The SA in question sounds like a school leaver who hasn’t given much thought to career choice and who has failed to appreciate the seriousness of making claims against another party and the legal significance.

Sounds like school pupil excuses for not having done homework and leaving everyone else to be responsible for the mess created.

SA needs to mature and learn from this experience. And to look at whether this is the right choice of career – this event will likely have dented their chances of qualifying now anyway!

Actions have consequences. You can’t start claims and not engage. If you ignore what you’re supposed to do, it will come back to bite you. You can’t have your head in the sand. This isn’t school anyway. That’s the lesson the SA needs sadly.

Employment Junior

So, so foolish. Now she’s likely to be hit with a costs award worth a year or two of university debt, for nothing.


Basically, FA and FO


Exactly the reason why apprentices should be outlawed. An 18 year old who has never had to stand on their own two feet should not be let loose on the legal profession. The woke mob try and say otherwise, citing fictional examples and crying foul, but this point has yet to be adequately addressed.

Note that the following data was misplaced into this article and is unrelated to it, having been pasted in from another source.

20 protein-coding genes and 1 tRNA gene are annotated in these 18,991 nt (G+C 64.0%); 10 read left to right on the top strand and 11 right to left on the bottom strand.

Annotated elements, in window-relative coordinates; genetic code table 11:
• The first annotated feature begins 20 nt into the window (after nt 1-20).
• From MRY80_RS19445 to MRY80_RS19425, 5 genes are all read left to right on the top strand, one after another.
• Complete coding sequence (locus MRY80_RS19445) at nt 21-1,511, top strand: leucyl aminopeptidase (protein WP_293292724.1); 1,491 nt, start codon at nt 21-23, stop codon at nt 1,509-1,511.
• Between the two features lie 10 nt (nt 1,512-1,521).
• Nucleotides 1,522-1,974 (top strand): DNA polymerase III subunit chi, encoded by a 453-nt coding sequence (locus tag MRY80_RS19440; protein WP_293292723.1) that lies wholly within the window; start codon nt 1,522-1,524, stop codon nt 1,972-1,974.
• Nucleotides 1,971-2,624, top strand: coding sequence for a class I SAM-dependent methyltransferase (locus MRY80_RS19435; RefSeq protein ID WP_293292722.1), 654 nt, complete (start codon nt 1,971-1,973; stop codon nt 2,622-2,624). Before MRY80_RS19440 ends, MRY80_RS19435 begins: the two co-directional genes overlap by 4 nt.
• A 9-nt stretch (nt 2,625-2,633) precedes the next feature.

How do you know their age? Does it say in the judgment? For all we know this person is a career changer.

Archibald O'Pomposity

Possible but unlikely.

Best excuse ever

“Despite this, the aspiring solicitor failed to attend the virtual hearing, emailing the tribunal at 9:35 am, just 25 minutes before the session was due to begin. She stated that she was unable to join ‘because she was at the airport about to board a flight for a family trip abroad to celebrate her birthday’.”

Hahahahaha you have to respect the boldness, really


No, you don’t.


Don’t you?

Soar to new heights

The Judge here, Judge Klimov reportedly said:

‘ “The claimant showed a complete and utter disregard to the Tribunal’s process..’

Those who have done work in the ET know that tribunals are known to flex compliance with rules or deadlines somewhat (within reason) and far more so where it is a litigant in person, which from the sounds of things, this person was.

It must therefore have been a whole new level of p*ss taking for a Judge to make that particular observation.

Raising the bar, this one.

Imagine, if that was their behaviour at a tribunal, what would their normal attitude have been on the apprenticeship, whilst at the firm and whilst studying? @Mishcon – how they did get taken on in the first place?!

Employment Junior

Can confirm – this is excoriating stuff and definitely beyond the norm.

Archibald O'Pomposity

I see a lot of indignant responses to “Alan” in the comments to this piece. I suggest not feeding the troll.